Lost In Space

Robots, space bugs, gee-whiz gadgetry and an anime-inspired monkey named Blawp: These are a few of the reasons kids will want to see this glossy reimagining of a TV show that was off the air before they were born. It's 2058 and the Earth is two decades from total ecological meltdown. The Robinson family -- professors John and Maureen (William Hurt and Mimi...read more

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Reviewed by Maitland McDonagh
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Robots, space bugs, gee-whiz gadgetry and an anime-inspired monkey named Blawp: These are a few of the reasons kids will want to see this glossy reimagining of a TV show that was off the air before they were born. It's 2058 and the Earth is

two decades from total ecological meltdown. The Robinson family -- professors John and Maureen (William Hurt and Mimi Rogers), youthful biologist Judy (Heather Graham), pint-sized computer whiz Will (Jack Johnson) and bratty adolescent Penny (Lacey Chabert) -- are headed for Alpha Prime, the

habitable but distant planet whose colonization is humanity's last best hope. But their ship has been sabotaged by the villainous Dr. Smith (Gary Oldman) and everyone winds up lost in the biomechanical spider-infested back forty of the universe. Complicating matters are some highly fraught

interfamilial dynamics: Imagine an interstellar road trip with your family, a bossy, testosterone-driven flyboy (Matt LeBlanc), a trouble-making hitchhiker and no fast-food diversions. Though the bulk of the show's camp humor has been jettisoned, Oldman's prissy, venemous Dr. Smith is the true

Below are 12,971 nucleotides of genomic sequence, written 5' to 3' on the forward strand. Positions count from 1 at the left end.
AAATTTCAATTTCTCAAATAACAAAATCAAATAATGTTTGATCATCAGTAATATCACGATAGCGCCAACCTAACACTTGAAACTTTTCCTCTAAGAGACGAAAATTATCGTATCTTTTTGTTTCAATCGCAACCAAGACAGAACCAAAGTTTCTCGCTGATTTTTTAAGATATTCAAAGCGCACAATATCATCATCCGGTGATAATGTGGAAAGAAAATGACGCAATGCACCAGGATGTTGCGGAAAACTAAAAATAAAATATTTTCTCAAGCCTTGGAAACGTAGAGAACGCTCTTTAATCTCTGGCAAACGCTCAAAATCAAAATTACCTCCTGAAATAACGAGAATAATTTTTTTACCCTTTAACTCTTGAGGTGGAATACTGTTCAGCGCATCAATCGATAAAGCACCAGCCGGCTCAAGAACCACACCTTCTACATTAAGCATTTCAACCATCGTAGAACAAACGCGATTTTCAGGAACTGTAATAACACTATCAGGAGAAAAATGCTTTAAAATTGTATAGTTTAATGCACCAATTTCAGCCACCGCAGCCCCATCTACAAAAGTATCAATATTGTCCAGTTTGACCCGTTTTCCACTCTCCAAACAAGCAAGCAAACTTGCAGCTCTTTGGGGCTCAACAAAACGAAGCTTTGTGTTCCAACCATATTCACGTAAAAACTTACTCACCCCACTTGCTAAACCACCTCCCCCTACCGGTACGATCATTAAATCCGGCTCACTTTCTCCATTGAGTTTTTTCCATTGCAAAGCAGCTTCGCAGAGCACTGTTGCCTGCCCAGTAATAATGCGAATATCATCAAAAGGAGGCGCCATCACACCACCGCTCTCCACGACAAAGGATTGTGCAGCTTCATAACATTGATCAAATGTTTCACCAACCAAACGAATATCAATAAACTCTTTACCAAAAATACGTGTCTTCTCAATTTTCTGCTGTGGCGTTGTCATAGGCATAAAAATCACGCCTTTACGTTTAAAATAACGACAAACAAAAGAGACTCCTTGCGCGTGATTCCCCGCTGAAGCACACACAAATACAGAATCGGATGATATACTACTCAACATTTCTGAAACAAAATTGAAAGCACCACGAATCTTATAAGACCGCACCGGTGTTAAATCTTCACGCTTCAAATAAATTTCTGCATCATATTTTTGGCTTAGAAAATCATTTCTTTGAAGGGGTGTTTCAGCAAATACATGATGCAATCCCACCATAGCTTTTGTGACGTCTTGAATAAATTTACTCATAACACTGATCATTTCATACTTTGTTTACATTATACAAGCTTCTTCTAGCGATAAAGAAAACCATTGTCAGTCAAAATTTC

son of Jonathan Harris, who's conspicuous by his absence from the obligatory cameo appearances. Original cast members Angela Cartwright, Mark Goddard, Marta Kristen and June Lockhart show up; original Will Robinson Bill Mumy doesn't; and Dick Tufeld returns to supply the robot's familiar voice.

The movie's father-son dynamics smack of too much therapy and some of the effects have an insubstantial computer-generated look (others, like the bulbous plant life on the planet where the Robinsons crash-land, scream vintage Star Trek), but the whole thing is fun for 11-year-olds of all

ages. The familial Sturm und Drang will most likely send youngsters scrambling for the concession counter, but that's hardly a liability: It'll make theater owners happy, and the kids won't miss anything that doesn't get said again later.

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  • Released: 1998
  • Rating: PG-13
  • Review: Robots, space bugs, gee-whiz gadgetry and an anime-inspired monkey named Blawp: These are a few of the reasons kids will want to see this glossy reimagining of a TV show that was off the air before they were born. It's 2058 and the Earth is two decades fr… (more)

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